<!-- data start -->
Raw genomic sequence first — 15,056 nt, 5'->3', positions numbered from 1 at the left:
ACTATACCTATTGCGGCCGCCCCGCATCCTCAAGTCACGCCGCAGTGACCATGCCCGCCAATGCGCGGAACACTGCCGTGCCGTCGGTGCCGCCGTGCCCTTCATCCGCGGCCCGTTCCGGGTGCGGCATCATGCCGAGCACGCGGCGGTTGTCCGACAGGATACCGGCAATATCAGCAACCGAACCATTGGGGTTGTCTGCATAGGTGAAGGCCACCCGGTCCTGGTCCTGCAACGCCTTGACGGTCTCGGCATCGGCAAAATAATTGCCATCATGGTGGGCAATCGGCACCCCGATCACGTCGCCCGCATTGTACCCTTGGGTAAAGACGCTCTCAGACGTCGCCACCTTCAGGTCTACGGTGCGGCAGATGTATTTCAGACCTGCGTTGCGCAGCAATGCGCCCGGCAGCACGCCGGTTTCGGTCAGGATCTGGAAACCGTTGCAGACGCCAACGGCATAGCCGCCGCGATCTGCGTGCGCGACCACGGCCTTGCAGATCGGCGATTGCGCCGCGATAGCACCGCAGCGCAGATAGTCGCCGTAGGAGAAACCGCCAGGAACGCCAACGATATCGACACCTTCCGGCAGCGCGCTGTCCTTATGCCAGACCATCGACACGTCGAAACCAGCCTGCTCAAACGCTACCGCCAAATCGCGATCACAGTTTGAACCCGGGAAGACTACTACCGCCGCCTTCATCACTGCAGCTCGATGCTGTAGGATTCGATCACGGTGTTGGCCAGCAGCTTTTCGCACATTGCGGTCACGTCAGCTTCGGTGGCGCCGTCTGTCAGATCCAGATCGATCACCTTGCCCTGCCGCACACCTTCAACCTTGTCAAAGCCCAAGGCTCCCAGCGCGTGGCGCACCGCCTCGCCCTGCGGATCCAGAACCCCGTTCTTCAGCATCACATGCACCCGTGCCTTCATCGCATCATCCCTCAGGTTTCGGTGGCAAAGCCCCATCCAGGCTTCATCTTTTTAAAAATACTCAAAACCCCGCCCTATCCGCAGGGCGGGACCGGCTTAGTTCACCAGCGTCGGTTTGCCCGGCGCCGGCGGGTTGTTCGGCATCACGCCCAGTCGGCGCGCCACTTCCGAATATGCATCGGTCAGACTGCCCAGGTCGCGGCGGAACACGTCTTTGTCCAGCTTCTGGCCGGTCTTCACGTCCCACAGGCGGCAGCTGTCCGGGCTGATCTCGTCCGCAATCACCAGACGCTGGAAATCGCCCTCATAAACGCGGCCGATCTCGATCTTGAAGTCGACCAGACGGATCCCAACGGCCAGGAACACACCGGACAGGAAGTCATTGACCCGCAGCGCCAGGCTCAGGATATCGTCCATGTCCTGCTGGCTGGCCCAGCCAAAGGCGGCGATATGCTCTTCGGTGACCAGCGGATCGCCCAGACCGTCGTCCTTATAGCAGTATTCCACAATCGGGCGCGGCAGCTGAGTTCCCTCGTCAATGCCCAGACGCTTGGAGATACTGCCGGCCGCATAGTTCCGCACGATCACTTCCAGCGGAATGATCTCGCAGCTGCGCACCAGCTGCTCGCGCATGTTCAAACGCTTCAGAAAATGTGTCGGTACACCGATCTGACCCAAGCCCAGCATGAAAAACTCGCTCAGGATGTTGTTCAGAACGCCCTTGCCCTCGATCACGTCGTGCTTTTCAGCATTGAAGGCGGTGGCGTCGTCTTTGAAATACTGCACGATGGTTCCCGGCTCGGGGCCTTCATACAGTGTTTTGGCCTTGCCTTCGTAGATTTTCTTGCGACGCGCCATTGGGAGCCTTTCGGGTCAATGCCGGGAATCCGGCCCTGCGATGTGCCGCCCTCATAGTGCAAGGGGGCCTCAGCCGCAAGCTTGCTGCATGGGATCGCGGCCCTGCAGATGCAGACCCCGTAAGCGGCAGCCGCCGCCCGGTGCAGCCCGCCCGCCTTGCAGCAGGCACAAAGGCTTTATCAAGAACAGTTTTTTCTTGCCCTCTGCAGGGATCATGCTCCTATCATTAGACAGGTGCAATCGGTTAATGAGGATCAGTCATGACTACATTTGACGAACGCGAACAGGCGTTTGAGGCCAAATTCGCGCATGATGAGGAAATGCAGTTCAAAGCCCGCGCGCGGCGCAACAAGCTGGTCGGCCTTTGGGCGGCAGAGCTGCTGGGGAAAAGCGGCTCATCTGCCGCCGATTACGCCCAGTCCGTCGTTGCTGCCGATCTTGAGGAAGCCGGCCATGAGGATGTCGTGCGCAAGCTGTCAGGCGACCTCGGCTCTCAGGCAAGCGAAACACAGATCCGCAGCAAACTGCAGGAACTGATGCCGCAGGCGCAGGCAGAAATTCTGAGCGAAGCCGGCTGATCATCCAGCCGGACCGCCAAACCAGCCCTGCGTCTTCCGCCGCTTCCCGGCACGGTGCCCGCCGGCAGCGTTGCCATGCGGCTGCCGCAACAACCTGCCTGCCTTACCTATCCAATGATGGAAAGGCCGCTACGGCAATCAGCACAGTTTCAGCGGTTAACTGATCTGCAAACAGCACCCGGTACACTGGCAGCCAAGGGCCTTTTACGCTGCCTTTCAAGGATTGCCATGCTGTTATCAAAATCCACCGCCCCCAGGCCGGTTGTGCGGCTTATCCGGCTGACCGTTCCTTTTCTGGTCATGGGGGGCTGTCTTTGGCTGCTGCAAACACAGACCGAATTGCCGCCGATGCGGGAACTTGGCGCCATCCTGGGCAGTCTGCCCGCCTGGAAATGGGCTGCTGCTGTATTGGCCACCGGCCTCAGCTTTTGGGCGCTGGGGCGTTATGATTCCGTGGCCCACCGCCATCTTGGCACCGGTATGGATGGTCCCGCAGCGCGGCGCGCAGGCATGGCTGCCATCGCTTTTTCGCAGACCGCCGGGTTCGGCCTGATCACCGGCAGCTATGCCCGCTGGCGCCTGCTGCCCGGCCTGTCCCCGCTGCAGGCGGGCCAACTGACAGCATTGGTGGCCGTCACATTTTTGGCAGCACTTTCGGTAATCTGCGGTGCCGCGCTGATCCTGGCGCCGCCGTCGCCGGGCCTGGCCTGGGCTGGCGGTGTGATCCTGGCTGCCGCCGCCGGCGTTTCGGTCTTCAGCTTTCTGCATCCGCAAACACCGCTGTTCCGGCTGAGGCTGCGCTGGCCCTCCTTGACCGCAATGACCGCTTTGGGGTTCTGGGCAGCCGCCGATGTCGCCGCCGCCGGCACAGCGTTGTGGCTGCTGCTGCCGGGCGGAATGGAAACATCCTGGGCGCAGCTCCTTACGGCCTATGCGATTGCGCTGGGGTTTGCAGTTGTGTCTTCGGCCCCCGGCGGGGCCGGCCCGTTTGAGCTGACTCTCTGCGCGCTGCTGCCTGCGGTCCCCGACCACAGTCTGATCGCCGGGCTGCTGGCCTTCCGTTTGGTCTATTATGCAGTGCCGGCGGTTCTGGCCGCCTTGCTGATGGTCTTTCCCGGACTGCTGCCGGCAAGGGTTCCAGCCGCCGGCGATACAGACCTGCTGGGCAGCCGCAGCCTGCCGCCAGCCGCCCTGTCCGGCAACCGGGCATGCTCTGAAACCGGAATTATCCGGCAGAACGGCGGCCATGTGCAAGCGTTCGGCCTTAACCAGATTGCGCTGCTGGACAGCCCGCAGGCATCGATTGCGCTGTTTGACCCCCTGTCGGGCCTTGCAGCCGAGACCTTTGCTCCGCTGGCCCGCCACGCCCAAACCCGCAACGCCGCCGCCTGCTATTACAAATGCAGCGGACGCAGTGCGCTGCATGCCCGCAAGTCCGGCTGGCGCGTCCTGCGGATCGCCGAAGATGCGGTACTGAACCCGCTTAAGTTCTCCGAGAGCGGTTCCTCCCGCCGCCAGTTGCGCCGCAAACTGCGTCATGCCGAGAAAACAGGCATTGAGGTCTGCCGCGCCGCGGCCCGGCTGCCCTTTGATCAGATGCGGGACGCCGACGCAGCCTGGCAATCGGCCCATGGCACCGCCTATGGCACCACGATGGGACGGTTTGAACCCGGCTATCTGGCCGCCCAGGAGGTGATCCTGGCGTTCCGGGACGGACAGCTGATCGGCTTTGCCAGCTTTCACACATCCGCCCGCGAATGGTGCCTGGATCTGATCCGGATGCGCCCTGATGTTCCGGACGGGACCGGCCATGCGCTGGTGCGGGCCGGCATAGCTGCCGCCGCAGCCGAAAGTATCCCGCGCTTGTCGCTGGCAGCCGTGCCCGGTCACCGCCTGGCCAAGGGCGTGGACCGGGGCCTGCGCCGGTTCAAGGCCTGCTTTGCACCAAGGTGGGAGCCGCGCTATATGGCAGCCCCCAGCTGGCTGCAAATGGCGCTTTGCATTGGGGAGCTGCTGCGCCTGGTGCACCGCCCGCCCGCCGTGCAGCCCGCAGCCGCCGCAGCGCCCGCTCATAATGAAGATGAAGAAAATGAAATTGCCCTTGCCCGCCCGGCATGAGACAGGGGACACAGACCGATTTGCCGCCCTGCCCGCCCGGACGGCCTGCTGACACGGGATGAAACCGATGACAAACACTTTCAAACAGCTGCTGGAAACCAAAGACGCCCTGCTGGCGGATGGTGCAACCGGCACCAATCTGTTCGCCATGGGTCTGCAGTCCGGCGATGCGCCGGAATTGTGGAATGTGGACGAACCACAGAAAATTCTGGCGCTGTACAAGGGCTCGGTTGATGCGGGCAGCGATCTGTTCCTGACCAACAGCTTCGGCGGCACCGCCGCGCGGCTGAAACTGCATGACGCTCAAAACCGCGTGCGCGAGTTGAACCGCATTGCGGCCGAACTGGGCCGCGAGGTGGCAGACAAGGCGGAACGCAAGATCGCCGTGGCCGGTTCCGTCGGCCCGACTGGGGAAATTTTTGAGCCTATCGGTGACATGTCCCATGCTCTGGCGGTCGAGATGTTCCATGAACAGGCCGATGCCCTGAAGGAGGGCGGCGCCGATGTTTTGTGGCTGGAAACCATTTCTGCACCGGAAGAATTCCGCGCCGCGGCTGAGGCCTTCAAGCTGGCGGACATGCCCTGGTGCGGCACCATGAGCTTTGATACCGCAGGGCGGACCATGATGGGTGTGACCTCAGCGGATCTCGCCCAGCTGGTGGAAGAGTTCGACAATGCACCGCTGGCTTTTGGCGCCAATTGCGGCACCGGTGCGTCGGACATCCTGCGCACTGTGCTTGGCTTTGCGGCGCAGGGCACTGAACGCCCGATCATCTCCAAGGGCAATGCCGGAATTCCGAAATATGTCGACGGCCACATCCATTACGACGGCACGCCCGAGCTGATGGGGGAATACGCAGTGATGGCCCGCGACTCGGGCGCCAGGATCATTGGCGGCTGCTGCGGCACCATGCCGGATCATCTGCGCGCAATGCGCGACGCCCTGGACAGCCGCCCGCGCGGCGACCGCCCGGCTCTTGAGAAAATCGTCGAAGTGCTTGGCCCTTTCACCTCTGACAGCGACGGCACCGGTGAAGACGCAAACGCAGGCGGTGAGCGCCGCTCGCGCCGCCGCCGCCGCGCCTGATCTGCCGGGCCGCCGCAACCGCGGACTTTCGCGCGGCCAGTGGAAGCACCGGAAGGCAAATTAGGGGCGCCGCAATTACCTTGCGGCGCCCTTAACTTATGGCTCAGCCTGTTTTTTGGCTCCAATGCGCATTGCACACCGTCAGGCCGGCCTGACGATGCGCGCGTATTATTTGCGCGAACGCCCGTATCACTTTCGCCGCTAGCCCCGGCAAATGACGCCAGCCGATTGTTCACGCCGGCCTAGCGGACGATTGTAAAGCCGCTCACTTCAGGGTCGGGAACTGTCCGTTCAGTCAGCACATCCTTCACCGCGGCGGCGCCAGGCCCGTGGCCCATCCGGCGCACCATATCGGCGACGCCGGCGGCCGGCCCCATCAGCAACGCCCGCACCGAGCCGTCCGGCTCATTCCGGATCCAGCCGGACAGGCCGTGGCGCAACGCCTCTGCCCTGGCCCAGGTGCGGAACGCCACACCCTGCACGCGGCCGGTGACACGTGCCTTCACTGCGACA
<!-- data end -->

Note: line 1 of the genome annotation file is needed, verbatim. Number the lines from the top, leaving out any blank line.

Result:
Raw genomic sequence first — 15,056 nt, 5'->3', positions numbered from 1 at the left: